“I have never known anyone with the condition, which makes it very daunting. I recently told a close friend of mine that I have been diagnosed, and the first thing she said to me was that I might have fertility problems in the future because of endometriosis. I felt uncomfortable very quickly and realised that there is so much that isn’t openly discussed about the disease,” May added.
“I don’t think a lot of people are aware of how painful it can be, so I sometimes have to pretend to be ok, so others don’t think I’m exaggerating. My whole experience was an uncomfortable one, but the doctors were very helpful and treated me accordingly.”Alice, a graduate from Kent, waited 14 years before getting her diagnosis, which came in 2019 after she underwent laparoscopy surgery – a procedure used to examine the organs inside the abdomen using a small camera. If endometriosis is diagnosed during the surgery, it can either be removed or treated.
“I’ve always suffered from extremely painful periods, and I would regularly experience piercing pains in my abdomen that were so bad, I couldn’t get out of bed. It would leave me curled up, crying and feeling very sorry for myself. I remember a few times having to go to A&E because to pain was too much to handle. But I was sent home with painkillers and told it was just my body going through puberty.”
Alice had to visit multiple doctors after being told: “painful periods are normal” and being dismissed “countless times”.
Endometriosis hasn’t just affected Alice physically; it’s also affected her mentally. She says that she has had to miss so many important dates, such as her birthday and even Christmas, as she was unable to get out of bed because of the pain. “I will always remember this one time I went to the doctors; I described all my symptoms, and the male doctor told me I was exaggerating my pain. I will never forget that day.”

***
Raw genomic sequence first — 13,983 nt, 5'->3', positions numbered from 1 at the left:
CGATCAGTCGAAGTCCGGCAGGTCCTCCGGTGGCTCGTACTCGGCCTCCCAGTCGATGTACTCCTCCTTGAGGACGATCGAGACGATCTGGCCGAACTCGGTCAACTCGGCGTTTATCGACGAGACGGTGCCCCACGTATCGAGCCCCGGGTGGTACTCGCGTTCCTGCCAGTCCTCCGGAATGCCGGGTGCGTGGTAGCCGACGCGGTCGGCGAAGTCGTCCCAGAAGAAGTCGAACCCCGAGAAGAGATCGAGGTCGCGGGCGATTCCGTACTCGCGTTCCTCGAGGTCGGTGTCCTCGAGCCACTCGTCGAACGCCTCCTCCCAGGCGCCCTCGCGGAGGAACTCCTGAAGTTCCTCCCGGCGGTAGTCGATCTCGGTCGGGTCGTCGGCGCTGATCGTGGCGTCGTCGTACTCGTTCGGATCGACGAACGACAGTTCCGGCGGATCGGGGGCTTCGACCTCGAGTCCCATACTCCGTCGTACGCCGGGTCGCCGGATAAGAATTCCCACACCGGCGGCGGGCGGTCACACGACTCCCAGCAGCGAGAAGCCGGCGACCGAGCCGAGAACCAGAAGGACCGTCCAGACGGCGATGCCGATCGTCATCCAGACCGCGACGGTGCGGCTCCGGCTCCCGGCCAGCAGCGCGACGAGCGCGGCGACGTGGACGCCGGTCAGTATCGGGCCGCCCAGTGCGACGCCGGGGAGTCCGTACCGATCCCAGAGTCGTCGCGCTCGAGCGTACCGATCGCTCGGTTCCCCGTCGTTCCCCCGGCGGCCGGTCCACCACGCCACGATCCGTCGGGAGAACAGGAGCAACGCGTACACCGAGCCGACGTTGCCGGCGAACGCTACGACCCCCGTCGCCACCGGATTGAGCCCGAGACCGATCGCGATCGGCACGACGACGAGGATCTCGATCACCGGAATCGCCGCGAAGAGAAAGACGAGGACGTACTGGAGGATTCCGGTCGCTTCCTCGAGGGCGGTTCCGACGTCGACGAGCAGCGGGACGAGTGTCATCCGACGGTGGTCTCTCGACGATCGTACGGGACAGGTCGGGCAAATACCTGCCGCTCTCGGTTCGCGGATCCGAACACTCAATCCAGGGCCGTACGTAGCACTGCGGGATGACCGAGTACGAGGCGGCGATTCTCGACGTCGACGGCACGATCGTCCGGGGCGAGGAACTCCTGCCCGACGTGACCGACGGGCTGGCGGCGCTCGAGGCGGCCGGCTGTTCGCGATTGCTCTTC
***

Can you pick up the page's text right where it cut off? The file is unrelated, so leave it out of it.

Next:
“I felt so defeated that day; it took me a really long time to find the confidence to visit another doctor. I really thought I was going to have to live my life suffering in silence.” Alice added.
“I was made to feel so worthless, and I really had to second guess If I was making all of this up in my mind”
“When I finally gathered the courage to go back to visit a GP, I wrote all my symptoms down, and I was ready to fight to get a diagnosis. After I pushed heavily, I finally was referred for laparoscopy surgery, which was how I was diagnosed in 2019,” Alice told us.
Endometriosis UK is a charity that provides vital support services and reliable information to women who have endometriosis. A spokesperson from the charity told Artefact: “Being diagnosed with endometriosis can be such a daunting experience, but you really don’t need to face it alone! We offer support groups, an online community and also a helpline.”
Endometriosis UK reached 25,000 women with the disease in 2019, and women can call their helpline, where they can talk to trained volunteers who have all had a personal experience with endometriosis themselves.
Featured image by Josefin on Unsplash.
Edited by Sophie Victoria Brown and Natalia Zmarzlik.